When US Vice President Mike Pence visited Israel at the end of January, the Palestinians made it clear that he would not be welcome in Ramallah. The very public snub was a further indication that relations between the Palestinian leadership and the administration of President Donald Trump had reached rock bottom.
A week before Pence’s arrival, Palestinian Authority President Mahmoud Abbas launched a scathing attack on the American president during a two-day gathering in Ramallah of the Palestinian Central Council, the second-highest body of the Palestine Liberation Organization. He also blamed Israel for the collapse of the Oslo peace accords, accusing it of eroding the possibility of a two-state solution.
The council voted to call for the suspension of recognition of Israel as a response to president Trump’s recognition of Jerusalem as Israel’s capital.
The resolution assigned the organization’s executive committee to suspend the recognition of Israel until it recognizes the state of Palestine along the 1967 borders, revokes the decision to annex east Jerusalem and stops settlement activity.
Abbas, addressing Trump, used the Arabic insult “Yehreb beitak,” which literally translates as “May your house be demolished.”
“Since when have we refused to negotiate?” Abbas asked. “We are dedicated to the path of negotiations and peace, but we will not accept dictates that the US wishes to force on us and we will not accept the US as a broker in the peace process after the crime that it committed in Jerusalem.”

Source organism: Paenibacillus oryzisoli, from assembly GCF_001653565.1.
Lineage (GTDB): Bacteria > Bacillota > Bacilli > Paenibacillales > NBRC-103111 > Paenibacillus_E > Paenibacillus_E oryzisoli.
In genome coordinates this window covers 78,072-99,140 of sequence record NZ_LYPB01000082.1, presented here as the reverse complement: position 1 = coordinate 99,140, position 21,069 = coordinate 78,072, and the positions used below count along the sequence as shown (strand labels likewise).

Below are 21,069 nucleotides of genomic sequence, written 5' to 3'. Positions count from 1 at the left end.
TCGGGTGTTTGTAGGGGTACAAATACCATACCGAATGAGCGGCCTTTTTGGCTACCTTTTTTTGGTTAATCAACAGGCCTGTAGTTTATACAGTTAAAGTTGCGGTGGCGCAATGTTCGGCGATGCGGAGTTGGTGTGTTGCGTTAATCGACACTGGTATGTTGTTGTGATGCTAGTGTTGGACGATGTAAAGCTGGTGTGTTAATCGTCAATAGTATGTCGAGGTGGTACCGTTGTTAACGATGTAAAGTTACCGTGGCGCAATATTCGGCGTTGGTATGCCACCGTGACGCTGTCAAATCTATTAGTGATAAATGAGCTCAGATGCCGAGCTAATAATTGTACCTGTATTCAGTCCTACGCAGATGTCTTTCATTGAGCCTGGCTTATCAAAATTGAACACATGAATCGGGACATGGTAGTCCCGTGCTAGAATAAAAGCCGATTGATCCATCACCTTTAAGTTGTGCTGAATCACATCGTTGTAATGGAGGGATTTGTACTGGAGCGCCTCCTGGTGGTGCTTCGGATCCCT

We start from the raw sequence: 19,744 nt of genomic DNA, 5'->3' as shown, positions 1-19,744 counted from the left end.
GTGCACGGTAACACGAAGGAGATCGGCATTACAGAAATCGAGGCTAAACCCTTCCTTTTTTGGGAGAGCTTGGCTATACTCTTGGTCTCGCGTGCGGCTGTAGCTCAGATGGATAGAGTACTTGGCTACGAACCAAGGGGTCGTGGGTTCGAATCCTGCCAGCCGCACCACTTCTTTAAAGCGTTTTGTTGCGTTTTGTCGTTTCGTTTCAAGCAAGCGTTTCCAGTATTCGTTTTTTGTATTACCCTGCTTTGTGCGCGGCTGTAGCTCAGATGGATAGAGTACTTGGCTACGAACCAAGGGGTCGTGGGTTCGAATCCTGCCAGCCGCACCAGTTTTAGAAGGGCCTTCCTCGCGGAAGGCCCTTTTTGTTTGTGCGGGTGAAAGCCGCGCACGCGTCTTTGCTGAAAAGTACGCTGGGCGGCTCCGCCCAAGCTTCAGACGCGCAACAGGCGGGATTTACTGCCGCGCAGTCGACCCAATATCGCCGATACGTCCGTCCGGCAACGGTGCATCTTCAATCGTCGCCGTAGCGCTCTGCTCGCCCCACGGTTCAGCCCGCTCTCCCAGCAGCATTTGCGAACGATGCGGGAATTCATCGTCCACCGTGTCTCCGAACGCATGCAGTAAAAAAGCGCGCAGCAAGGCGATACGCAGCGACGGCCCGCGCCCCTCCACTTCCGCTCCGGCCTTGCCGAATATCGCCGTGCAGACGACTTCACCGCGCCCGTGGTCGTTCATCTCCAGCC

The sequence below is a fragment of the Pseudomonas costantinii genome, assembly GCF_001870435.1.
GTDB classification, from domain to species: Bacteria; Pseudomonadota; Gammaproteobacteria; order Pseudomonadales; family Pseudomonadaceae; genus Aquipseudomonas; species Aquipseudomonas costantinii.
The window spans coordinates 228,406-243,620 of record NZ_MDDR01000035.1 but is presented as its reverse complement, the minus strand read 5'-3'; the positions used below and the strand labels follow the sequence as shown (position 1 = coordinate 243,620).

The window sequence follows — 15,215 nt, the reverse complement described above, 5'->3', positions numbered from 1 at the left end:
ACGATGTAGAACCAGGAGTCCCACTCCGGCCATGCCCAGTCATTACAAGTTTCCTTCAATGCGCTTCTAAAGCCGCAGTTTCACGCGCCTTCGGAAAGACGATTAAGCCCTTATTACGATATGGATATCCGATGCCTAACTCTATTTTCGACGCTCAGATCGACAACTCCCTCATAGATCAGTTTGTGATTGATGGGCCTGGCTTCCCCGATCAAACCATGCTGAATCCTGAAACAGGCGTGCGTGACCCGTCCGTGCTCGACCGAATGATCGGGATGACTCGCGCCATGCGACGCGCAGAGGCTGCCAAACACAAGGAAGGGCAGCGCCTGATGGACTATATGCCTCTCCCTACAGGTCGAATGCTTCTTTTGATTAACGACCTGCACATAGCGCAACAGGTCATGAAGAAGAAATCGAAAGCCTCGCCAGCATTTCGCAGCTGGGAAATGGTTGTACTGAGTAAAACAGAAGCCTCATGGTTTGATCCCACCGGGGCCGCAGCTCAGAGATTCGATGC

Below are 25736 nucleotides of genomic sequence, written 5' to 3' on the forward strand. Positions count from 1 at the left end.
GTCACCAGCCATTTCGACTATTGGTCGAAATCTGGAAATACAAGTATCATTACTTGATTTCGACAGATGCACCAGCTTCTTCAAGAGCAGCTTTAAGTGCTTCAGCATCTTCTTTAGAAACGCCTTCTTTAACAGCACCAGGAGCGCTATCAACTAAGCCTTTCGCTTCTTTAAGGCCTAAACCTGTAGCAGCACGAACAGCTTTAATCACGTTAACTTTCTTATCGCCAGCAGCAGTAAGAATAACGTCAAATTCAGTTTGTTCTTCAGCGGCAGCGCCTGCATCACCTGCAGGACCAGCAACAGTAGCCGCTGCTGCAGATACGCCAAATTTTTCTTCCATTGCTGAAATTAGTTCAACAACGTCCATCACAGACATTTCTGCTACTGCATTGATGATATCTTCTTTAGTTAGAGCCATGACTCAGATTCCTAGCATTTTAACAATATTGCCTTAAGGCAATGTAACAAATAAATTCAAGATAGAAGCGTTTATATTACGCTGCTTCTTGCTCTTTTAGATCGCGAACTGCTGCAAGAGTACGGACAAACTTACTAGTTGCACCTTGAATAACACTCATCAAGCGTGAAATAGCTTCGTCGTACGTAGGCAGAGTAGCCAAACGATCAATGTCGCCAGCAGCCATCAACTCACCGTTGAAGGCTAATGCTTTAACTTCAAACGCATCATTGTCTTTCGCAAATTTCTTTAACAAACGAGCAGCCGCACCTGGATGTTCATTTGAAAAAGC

He also rejected Zionism as a colonialist project, concocted by the Western powers who wanted to get rid of Jews in their countries by sending them to Palestine.
Trump, after assuming the presidency, promised to deliver the “deal of the century” to end the Israeli-Palestinian conflict, but Abbas’s Ramallah speech appears to have left Washington’s peace plans stillborn.
“The deal of the century is the slap of the century and we will not accept it,” Abbas said. “I am saying there is no Oslo. Israel ended Oslo.”
The council also renewed its decision to suspend all forms of security coordination with Israel.
Dr. Ronni Shaked, from the Hebrew University of Jerusalem’s Truman Institute and author of “Behind the Keffiyeh: The Conflict from the Palestinian Viewpoint,” said he wasn’t surprised by Abbas’s angry speech.
“During the last two months, President Abbas has been so disappointed and frustrated that it was only matter of time before he would say these things aloud at a large meeting of the PLO,” Shaked explained.
“The Palestinians no longer believe there will be a solution with the Trump administration. The only thing they can do is violence here and there, and go back to the UN or the Europeans, but that’s not going to work. We have to understand that the Palestinian tool box is empty. They are faced with a real deadlock.”
While withdrawing the PLO’s recognition of Israel could spark an international backlash, it remains unclear if Abbas, who also heads the PLO and the dominant Fatah faction, will implement the council resolution in full.
Hamas, which does not recognize Israel’s right to exist, welcomed the council vote, saying the “real test” would be “to implement it effectively on the ground and put in place the necessary mechanisms” to counter Israel’s activities.